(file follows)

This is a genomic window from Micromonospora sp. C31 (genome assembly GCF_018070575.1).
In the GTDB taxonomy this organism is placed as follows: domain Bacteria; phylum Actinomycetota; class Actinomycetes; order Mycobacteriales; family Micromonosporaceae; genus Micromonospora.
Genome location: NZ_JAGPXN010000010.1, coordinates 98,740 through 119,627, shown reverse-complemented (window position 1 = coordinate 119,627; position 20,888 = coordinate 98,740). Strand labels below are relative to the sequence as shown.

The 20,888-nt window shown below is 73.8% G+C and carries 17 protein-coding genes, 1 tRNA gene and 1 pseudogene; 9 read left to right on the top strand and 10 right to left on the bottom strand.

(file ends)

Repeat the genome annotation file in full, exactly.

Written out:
This is a genomic window from Micromonospora sp. C31 (genome assembly GCF_018070575.1).
In the GTDB taxonomy this organism is placed as follows: domain Bacteria; phylum Actinomycetota; class Actinomycetes; order Mycobacteriales; family Micromonosporaceae; genus Micromonospora.
Genome location: NZ_JAGPXN010000010.1, coordinates 98,740 through 119,627, shown reverse-complemented (window position 1 = coordinate 119,627; position 20,888 = coordinate 98,740). Strand labels below are relative to the sequence as shown.

The 20,888-nt window shown below is 73.8% G+C and carries 17 protein-coding genes, 1 tRNA gene and 1 pseudogene; 9 read left to right on the top strand and 10 right to left on the bottom strand.